Oil rises above $50 on profit-taking, OPEC comments

Oil prices surged Tuesday on profit-taking following a rally in the previous session triggered by signals that the world’s biggest producers of crude may act jointly to support prices, which have halved over the past year.

Brent crude, the global oil benchmark, was up $1.28, or 2.6 percent, at $50.53 a barrel by 9:53 a.m. EDT (1353 GMT). It rose 2.3 percent on Monday.

The U.S. benchmark, West Texas Intermediate crude, rose $1.07, or 2.3 percent higher at $47.33 a barrel. The contract gained 1.6 percent in the previous session.

“The move is mainly down to profit-taking at this point,” said Hans van Cleef, senior energy economist at ABN Amro in Amsterdam.

“I don’t see much direction upwards at this time. I can’t see where it should come from because there’s no change in fundamentals expected.”

Brent prices touched an intra-day high of $49.52 a barrel after Russia’s energy minister said Russia and Saudi Arabia had discussed the oil market in a meeting last week and would continue to consult each other.

This was in line with comments made by OPEC Secretary-General Abdullah al-Badri at a conference in London that OPEC and non-OPEC members should work together to reduce the global supply glut.

“There is one problem we are facing: the overhang,” he said, adding there were already signs of higher crude demand and of a drop in supply growth from non-OPEC members.

In similarly bullish comments, the former head of U.S. shale producer EOG Resources said at the same conference that U.S. oil production growth would tail off this month and start to decline early next year due to weak prices.

Iran’s crude oil sales were on track to slip to the lowest in seven months as its main Asian customers were buying less than before.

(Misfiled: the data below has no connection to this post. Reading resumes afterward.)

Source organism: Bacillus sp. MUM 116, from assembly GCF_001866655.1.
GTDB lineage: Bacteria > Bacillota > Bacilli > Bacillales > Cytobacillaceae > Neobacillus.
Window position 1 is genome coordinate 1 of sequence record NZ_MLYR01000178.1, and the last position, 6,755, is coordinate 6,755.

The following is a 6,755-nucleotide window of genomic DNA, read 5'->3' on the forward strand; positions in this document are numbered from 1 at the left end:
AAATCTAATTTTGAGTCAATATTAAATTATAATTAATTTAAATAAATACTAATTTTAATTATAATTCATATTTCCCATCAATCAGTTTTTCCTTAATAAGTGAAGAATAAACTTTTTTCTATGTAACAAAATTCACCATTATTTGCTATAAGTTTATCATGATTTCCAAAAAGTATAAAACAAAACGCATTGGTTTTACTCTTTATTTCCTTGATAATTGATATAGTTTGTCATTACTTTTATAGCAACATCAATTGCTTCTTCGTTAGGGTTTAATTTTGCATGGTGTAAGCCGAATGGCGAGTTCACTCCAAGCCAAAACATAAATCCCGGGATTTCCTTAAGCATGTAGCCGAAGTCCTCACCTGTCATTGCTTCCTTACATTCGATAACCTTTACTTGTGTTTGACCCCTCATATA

The drop counters expectations that Iran’s exports would rise after Tehran and six world powers reached a nuclear agreement on July 14, although sanctions are unlikely to be officially relaxed until next year.


This article is for general information purposes only. It is not investment advice or a solution to buy or sell securities. Opinions are the authors; not necessarily that of OANDA Corporation or any of its affiliates, subsidiaries, officers or directors. Leveraged trading is high risk and not suitable for all. You could lose all of your deposited funds.

Dean Popplewell

Dean Popplewell

Vice-President of Market Analysis at MarketPulse
Dean Popplewell has nearly two decades of experience trading currencies and fixed income instruments. He has a deep understanding of market fundamentals and the impact of global events on capital markets. He is respected among professional traders for his skilled analysis and career history as global head of trading for firms such as Scotia Capital and BMO Nesbitt Burns. Since joining OANDA in 2006, Dean has played an instrumental role in driving awareness of the forex market as an emerging asset class for retail investors, as well as providing expert counsel to a number of internal teams on how to best serve clients and industry stakeholders.
Dean Popplewell